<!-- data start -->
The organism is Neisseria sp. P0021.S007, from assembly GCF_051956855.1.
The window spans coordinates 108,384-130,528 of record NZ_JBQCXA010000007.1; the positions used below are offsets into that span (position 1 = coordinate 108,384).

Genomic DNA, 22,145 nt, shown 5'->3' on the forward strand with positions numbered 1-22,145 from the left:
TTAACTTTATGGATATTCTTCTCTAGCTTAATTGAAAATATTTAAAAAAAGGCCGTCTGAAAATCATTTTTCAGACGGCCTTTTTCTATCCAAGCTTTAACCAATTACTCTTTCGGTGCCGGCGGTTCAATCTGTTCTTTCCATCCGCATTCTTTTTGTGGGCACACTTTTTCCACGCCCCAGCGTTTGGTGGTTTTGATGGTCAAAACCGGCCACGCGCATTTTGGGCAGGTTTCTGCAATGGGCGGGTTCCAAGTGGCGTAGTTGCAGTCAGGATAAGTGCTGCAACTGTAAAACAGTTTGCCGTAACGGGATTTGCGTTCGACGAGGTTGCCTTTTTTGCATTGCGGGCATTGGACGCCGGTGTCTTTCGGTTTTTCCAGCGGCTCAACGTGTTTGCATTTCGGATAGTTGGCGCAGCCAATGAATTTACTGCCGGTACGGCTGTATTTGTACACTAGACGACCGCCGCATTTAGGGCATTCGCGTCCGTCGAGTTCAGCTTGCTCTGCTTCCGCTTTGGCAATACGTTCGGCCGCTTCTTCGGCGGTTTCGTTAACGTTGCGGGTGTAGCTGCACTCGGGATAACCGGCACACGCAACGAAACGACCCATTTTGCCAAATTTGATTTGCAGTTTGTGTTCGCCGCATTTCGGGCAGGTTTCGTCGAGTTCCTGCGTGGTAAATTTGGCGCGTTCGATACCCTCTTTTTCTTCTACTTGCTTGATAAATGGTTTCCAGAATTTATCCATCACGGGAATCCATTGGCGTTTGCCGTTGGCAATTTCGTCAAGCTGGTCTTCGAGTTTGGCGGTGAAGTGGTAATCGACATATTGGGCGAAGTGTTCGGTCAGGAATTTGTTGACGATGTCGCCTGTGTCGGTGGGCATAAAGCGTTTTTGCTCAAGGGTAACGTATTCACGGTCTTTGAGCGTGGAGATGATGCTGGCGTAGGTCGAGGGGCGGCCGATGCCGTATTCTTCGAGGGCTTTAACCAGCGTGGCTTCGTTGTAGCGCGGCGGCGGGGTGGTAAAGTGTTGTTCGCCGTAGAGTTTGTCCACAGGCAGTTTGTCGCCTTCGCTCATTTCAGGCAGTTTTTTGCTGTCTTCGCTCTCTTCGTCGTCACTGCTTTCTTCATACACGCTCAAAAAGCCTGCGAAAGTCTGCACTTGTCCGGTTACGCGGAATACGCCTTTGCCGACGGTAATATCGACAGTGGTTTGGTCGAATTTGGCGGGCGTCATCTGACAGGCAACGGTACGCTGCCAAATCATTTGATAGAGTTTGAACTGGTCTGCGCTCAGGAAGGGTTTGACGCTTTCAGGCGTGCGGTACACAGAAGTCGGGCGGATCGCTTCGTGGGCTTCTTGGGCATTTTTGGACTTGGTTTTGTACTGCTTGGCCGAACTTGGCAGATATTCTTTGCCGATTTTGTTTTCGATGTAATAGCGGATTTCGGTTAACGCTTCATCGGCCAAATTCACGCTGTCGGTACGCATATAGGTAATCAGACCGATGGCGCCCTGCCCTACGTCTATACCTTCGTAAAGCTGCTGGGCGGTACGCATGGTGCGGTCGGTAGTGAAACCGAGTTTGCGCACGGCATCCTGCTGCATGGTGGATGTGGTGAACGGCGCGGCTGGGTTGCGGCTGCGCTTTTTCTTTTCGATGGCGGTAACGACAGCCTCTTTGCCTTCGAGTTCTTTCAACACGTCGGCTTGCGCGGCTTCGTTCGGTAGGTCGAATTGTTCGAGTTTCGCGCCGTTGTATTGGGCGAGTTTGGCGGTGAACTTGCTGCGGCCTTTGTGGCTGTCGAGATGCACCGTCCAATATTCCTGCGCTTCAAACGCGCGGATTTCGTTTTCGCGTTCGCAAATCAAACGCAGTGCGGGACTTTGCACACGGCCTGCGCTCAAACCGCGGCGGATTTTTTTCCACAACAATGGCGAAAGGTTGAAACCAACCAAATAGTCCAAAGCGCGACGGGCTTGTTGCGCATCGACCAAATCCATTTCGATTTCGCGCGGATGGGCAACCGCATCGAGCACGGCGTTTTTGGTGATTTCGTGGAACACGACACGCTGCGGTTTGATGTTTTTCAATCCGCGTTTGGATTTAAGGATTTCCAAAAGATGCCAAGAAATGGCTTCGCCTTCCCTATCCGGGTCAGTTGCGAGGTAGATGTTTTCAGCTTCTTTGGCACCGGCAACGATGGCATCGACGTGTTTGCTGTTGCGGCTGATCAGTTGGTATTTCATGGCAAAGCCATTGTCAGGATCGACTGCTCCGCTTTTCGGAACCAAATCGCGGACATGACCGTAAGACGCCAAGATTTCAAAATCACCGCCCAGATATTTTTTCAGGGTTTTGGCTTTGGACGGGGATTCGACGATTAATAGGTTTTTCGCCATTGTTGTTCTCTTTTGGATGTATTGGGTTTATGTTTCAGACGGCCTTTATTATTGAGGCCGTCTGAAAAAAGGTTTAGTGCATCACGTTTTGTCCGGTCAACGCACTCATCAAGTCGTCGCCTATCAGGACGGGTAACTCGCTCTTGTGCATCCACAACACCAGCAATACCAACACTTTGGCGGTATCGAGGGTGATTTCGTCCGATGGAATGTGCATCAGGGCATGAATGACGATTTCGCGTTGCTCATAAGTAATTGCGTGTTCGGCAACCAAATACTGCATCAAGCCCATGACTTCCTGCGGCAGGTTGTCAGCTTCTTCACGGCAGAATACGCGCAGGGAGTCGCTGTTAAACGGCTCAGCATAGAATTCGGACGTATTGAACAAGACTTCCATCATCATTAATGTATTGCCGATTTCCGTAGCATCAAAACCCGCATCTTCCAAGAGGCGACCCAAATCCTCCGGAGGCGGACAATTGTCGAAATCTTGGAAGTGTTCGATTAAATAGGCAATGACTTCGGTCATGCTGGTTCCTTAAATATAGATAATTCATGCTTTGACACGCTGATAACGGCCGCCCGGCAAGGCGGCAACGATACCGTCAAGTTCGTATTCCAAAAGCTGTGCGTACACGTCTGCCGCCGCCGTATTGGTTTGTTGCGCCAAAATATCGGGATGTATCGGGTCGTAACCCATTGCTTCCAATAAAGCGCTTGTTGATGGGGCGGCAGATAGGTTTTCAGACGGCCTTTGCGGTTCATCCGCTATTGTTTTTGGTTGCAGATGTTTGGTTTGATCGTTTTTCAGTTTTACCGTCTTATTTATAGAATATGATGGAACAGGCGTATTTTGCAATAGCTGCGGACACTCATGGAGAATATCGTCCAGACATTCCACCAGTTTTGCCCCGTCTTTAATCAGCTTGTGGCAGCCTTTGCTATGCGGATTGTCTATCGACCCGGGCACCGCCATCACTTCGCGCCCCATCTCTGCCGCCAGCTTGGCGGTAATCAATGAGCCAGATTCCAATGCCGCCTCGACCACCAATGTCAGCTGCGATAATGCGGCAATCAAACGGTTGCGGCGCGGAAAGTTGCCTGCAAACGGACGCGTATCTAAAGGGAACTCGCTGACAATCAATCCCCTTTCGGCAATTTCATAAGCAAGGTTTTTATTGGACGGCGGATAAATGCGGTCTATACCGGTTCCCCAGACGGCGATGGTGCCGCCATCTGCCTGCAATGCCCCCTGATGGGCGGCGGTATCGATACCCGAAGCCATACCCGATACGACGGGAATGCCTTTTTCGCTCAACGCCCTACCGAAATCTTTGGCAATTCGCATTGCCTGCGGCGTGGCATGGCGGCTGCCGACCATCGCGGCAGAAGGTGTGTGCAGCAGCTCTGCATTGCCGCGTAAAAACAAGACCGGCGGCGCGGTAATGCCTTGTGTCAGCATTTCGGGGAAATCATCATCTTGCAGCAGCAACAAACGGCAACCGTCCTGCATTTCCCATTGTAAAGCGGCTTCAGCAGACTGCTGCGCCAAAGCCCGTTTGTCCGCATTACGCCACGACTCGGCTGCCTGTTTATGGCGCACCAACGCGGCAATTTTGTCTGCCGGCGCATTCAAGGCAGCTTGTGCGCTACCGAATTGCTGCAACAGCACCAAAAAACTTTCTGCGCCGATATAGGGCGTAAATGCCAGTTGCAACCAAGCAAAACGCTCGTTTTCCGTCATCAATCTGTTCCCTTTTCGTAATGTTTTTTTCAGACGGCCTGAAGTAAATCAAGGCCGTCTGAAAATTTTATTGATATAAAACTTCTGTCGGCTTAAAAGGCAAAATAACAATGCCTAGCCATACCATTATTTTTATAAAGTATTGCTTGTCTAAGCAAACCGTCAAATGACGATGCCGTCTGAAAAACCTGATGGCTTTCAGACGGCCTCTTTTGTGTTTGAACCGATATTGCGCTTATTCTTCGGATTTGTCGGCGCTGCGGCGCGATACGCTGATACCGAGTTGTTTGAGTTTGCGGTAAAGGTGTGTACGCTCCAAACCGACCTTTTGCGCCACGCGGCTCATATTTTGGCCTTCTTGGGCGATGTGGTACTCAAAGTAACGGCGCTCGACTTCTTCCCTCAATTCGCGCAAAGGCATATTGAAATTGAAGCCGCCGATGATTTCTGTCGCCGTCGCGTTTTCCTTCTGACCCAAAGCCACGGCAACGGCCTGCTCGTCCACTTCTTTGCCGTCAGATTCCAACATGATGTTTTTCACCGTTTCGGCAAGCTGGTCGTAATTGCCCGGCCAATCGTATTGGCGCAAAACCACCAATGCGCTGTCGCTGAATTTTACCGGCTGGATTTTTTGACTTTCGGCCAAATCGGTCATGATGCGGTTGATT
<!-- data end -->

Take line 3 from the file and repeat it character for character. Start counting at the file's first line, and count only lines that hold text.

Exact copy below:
Genomic DNA, 22,145 nt, shown 5'->3' on the forward strand with positions numbered 1-22,145 from the left: